Taking It To The Streets Again
Wednesday - October 12, 2011
I thought that the civil rights and anti-war movements of the second and third decades of my life had remade the United States. To some extent, they did. Those who marched in the name of equality for black Americans did force Congress and the president to pass the 1964 and 1965 Civil Rights Acts. Those laws finally gave meaning, a century after its conclusion, to the American Civil War. And the anti-war teach-ins and marches forced both national political parties to nominate presidential candidates in 1968 who promised to get us out of the bloody quagmire that was the Vietnam.
But I was naive.
Black rage in the streets of Los Angeles, Detroit, Washington and a dozen other American cities in the late ‘60s resulted in a backlash from white America that froze the civil rights movement. And the elimination of the draft created an all-volunteer Army that presidents and Congresses since the early ‘70s have felt free to deploy in defense of oil or the pursuit of terrorists or both.
No new world emerged from the 1960s. To be sure, blacks, Hispanics, Native Americans, women and gays certainly enjoy greater equality than they did prior to the civil rights movement, but a conservative majority on the Supreme Court has taken swipes at some of those rights in recent years, and self-proclaimed custodians of our national morality continue to wage political warfare against minority rights.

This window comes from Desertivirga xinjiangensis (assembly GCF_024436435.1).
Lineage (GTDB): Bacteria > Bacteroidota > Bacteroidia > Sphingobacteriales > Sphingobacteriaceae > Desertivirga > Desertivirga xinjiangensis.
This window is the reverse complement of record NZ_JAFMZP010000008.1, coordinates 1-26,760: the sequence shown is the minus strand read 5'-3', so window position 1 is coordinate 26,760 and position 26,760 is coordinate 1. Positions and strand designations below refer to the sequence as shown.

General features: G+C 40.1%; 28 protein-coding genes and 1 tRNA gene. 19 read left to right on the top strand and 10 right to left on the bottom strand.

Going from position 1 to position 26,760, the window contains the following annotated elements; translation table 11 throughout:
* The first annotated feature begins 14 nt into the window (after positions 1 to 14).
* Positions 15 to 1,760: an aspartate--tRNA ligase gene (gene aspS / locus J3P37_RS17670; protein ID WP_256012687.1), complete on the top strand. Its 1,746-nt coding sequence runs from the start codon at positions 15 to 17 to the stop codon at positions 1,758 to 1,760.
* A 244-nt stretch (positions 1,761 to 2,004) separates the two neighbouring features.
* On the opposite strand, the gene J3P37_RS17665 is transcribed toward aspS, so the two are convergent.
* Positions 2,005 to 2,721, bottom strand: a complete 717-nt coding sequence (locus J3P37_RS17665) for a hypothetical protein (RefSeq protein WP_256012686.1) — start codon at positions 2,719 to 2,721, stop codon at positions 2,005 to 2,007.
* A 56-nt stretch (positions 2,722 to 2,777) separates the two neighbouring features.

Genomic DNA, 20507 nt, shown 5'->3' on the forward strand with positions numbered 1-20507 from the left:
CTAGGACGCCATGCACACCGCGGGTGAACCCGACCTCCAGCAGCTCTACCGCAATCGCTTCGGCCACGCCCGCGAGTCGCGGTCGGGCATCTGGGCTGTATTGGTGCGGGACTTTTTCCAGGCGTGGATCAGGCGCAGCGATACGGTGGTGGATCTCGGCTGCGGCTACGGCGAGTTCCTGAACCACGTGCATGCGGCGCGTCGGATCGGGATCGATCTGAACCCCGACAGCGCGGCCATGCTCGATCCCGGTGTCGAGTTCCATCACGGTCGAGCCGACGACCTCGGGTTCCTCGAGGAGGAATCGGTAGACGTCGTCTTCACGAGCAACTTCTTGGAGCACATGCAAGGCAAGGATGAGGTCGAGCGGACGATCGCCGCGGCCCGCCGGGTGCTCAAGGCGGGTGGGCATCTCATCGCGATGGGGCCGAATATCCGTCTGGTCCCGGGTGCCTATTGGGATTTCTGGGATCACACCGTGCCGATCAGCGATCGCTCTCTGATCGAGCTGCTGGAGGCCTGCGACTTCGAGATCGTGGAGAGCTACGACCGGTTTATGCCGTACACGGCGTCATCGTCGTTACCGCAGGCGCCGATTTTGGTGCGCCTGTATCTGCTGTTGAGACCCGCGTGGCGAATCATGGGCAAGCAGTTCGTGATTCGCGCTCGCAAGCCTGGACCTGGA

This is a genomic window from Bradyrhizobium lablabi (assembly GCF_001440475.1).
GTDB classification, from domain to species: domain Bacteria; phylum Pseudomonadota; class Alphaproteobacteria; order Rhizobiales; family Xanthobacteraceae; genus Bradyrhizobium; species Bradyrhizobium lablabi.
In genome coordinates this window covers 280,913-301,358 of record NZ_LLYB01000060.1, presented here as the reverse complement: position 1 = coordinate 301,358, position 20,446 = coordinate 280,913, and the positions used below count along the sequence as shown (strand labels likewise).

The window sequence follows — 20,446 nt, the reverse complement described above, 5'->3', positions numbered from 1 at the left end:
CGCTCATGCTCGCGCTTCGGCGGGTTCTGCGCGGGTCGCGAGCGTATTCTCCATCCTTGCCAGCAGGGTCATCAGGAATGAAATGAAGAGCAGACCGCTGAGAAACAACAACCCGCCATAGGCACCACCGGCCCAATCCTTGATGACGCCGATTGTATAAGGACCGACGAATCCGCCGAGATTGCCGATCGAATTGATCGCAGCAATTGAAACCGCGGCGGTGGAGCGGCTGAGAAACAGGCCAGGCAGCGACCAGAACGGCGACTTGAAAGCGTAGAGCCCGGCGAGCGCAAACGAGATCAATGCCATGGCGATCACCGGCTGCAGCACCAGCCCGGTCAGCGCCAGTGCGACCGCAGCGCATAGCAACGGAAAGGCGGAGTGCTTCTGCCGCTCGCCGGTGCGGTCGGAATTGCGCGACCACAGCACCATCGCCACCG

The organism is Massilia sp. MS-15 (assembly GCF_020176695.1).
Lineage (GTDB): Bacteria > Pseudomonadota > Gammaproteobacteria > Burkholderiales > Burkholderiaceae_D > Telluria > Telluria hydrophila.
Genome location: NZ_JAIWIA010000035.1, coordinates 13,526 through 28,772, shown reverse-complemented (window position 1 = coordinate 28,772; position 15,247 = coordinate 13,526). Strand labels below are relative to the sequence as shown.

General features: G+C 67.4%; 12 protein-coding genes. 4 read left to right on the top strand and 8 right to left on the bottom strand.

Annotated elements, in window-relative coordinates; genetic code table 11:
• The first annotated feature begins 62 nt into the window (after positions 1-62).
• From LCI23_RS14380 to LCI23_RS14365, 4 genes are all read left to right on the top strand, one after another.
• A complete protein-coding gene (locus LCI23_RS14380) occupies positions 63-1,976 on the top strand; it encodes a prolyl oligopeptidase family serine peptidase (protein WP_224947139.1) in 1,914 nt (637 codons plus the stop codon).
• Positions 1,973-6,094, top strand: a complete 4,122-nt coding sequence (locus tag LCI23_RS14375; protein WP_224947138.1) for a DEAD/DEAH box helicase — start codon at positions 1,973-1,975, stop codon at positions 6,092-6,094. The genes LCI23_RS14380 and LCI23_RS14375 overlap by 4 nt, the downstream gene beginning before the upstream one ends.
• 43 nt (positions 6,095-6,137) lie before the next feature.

So in the waning years of my seventh decade, I do not see national salvation in those who “Occupy Wall Street” and march through streets of Manhattan decrying the yawning chasm between rich and poor in the United States.
As I write, cable channels report that demonstrators have taken to the streets in 50 American cities, including Honolulu. The talking heads of liberal-leaning MSNBC celebrate an “American Autumn” and hail the marchers as leaders of a “revolution” against “auction democracy,” in which corporate money owns our elected politicians. The FOX analysts point to the demonstrators’ lack of an agenda and dismiss them as whiners about an array of perceived wrongs, from foreclosures homeowners brought upon themselves to huge CEO salaries that go justifiably to America’s “job creators.”
Republican presidential candidate Mitt Romney described the Wall Street occupiers as “dangerous.” His fellow presidential aspirant, Herman Cain, urged them to stop whining and “go get a job.”
To Romney’s charge: How can Wall Street occupiers be any more “dangerous” to the national well-being than the Wall Street bankers who brought down the nation’s and, some argue, the world’s economy in 2007? And to Cain: Where? The United States continues to limp along with a 9.1 percent unemployment rate and an “underemployment rate” of more than 14 percent. Maybe Godfather’s Pizza, where Cain made his CEO millions, is hiring, but the pay for delivering pizza pies won’t pay anyone’s mortgage.
The occupiers do understand one hard truth: Money governs the country’s politics to a greater degree than ever and, despite the problems faced by homeowners, job-seekers, businesses small and large, newly minted and debtridden college graduates, and a slew of others, those who use their billions to finance the campaigns of our politicians control the national agenda. They will decide the limits of regulation, economic stimulation and taxation.
If they want a loophole, they’ll buy it. If they want a contract, they’ll get it by providing the cash that reelects the Republicans and Democrats who have done and promise to continue to do their bidding.
No, I’m not going to believe in marchers any more.
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